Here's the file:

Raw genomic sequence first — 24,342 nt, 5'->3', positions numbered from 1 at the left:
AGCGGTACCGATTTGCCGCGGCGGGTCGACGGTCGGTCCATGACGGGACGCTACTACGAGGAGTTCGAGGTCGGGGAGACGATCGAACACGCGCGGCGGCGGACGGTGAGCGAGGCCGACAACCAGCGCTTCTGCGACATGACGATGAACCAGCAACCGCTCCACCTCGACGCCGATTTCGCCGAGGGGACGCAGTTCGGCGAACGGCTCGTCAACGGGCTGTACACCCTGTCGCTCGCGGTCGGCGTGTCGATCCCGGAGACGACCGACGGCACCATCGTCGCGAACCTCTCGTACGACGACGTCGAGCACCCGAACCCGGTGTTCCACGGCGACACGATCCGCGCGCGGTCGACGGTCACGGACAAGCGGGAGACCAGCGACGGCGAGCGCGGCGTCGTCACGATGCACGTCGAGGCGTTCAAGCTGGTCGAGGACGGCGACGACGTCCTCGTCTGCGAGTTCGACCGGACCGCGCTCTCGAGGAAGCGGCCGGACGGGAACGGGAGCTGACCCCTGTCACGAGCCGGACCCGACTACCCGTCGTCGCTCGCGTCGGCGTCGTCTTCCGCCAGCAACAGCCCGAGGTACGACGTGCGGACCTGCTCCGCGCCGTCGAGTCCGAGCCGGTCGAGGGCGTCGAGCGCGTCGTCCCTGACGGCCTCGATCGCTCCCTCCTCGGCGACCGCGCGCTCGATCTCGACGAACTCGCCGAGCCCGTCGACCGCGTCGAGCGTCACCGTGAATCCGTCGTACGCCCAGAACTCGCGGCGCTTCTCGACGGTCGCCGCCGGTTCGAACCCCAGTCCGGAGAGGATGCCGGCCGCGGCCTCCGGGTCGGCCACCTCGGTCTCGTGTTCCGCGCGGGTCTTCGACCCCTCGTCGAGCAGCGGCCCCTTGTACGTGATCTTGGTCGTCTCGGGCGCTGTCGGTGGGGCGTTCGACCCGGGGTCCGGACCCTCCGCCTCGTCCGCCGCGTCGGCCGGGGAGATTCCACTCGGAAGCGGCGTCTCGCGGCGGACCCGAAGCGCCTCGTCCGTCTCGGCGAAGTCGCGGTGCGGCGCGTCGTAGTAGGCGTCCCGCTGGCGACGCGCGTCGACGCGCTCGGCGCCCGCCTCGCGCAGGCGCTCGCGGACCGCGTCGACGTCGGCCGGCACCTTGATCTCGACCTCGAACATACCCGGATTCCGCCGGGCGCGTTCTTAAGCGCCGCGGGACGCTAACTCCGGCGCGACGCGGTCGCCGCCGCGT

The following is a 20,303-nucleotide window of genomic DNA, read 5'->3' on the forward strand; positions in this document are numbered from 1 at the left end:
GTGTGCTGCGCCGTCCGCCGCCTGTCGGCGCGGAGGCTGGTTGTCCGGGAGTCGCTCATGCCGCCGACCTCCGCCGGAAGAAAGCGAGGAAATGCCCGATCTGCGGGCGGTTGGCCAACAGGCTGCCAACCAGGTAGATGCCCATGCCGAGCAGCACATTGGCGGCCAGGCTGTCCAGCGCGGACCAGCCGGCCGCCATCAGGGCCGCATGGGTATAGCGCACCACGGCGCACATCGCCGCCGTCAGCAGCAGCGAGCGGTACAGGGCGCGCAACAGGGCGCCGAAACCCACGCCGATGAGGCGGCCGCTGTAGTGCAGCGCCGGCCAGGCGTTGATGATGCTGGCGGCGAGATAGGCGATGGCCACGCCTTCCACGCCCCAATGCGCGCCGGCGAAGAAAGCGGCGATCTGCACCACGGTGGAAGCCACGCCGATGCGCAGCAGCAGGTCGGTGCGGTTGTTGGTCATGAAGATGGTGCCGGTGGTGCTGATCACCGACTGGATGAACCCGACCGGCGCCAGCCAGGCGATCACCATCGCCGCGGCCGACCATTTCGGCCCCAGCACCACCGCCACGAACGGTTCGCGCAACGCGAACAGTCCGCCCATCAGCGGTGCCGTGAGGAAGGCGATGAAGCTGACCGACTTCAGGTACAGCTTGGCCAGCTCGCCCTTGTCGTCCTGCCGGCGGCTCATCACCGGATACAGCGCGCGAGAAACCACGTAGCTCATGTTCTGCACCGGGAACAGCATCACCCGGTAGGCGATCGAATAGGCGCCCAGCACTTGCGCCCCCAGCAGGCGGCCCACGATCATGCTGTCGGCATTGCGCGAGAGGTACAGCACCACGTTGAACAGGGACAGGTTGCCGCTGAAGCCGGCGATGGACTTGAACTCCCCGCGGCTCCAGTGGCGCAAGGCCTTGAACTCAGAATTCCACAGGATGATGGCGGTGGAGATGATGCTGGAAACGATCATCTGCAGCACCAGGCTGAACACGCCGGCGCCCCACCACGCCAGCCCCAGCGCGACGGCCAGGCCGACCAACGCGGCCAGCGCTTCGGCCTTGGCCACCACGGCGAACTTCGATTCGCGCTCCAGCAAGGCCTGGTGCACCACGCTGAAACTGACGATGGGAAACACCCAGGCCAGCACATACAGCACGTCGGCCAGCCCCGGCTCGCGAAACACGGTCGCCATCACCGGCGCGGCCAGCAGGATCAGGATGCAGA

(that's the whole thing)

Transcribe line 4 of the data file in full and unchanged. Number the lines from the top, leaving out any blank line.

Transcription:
GTGTGCTGCGCCGTCCGCCGCCTGTCGGCGCGGAGGCTGGTTGTCCGGGAGTCGCTCATGCCGCCGACCTCCGCCGGAAGAAAGCGAGGAAATGCCCGATCTGCGGGCGGTTGGCCAACAGGCTGCCAACCAGGTAGATGCCCATGCCGAGCAGCACATTGGCGGCCAGGCTGTCCAGCGCGGACCAGCCGGCCGCCATCAGGGCCGCATGGGTATAGCGCACCACGGCGCACATCGCCGCCGTCAGCAGCAGCGAGCGGTACAGGGCGCGCAACAGGGCGCCGAAACCCACGCCGATGAGGCGGCCGCTGTAGTGCAGCGCCGGCCAGGCGTTGATGATGCTGGCGGCGAGATAGGCGATGGCCACGCCTTCCACGCCCCAATGCGCGCCGGCGAAGAAAGCGGCGATCTGCACCACGGTGGAAGCCACGCCGATGCGCAGCAGCAGGTCGGTGCGGTTGTTGGTCATGAAGATGGTGCCGGTGGTGCTGATCACCGACTGGATGAACCCGACCGGCGCCAGCCAGGCGATCACCATCGCCGCGGCCGACCATTTCGGCCCCAGCACCACCGCCACGAACGGTTCGCGCAACGCGAACAGTCCGCCCATCAGCGGTGCCGTGAGGAAGGCGATGAAGCTGACCGACTTCAGGTACAGCTTGGCCAGCTCGCCCTTGTCGTCCTGCCGGCGGCTCATCACCGGATACAGCGCGCGAGAAACCACGTAGCTCATGTTCTGCACCGGGAACAGCATCACCCGGTAGGCGATCGAATAGGCGCCCAGCACTTGCGCCCCCAGCAGGCGGCCCACGATCATGCTGTCGGCATTGCGCGAGAGGTACAGCACCACGTTGAACAGGGACAGGTTGCCGCTGAAGCCGGCGATGGACTTGAACTCCCCGCGGCTCCAGTGGCGCAAGGCCTTGAACTCAGAATTCCACAGGATGATGGCGGTGGAGATGATGCTGGAAACGATCATCTGCAGCACCAGGCTGAACACGCCGGCGCCCCACCACGCCAGCCCCAGCGCGACGGCCAGGCCGACCAACGCGGCCAGCGCTTCGGCCTTGGCCACCACGGCGAACTTCGATTCGCGCTCCAGCAAGGCCTGGTGCACCACGCTGAAACTGACGATGGGAAACACCCAGGCCAGCACATACAGCACGTCGGCCAGCCCCGGCTCGCGAAACACGGTCGCCATCACCGGCGCGGCCAGCAGGATCAGGATGCAGA